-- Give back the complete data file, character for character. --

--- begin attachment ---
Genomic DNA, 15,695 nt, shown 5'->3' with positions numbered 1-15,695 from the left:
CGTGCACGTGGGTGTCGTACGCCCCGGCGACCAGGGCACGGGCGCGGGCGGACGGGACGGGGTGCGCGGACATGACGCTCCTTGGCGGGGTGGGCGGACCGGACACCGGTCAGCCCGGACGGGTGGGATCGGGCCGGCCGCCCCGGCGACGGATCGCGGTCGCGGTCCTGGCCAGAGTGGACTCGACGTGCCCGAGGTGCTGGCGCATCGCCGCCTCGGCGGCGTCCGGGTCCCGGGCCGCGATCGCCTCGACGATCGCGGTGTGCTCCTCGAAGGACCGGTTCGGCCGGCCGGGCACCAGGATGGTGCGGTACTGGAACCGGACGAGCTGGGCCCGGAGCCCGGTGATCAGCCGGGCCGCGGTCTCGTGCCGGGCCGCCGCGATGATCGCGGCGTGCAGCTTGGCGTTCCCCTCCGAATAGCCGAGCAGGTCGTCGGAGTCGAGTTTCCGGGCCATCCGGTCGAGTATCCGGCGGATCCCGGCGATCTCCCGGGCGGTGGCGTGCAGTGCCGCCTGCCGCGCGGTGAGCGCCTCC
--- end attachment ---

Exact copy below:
Genomic DNA, 15,695 nt, shown 5'->3' with positions numbered 1-15,695 from the left:
CGTGCACGTGGGTGTCGTACGCCCCGGCGACCAGGGCACGGGCGCGGGCGGACGGGACGGGGTGCGCGGACATGACGCTCCTTGGCGGGGTGGGCGGACCGGACACCGGTCAGCCCGGACGGGTGGGATCGGGCCGGCCGCCCCGGCGACGGATCGCGGTCGCGGTCCTGGCCAGAGTGGACTCGACGTGCCCGAGGTGCTGGCGCATCGCCGCCTCGGCGGCGTCCGGGTCCCGGGCCGCGATCGCCTCGACGATCGCGGTGTGCTCCTCGAAGGACCGGTTCGGCCGGCCGGGCACCAGGATGGTGCGGTACTGGAACCGGACGAGCTGGGCCCGGAGCCCGGTGATCAGCCGGGCCGCGGTCTCGTGCCGGGCCGCCGCGATGATCGCGGCGTGCAGCTTGGCGTTCCCCTCCGAATAGCCGAGCAGGTCGTCGGAGTCGAGTTTCCGGGCCATCCGGTCGAGTATCCGGCGGATCCCGGCGATCTCCCGGGCGGTGGCGTGCAGTGCCGCCTGCCGCGCGGTGAGCGCCTCC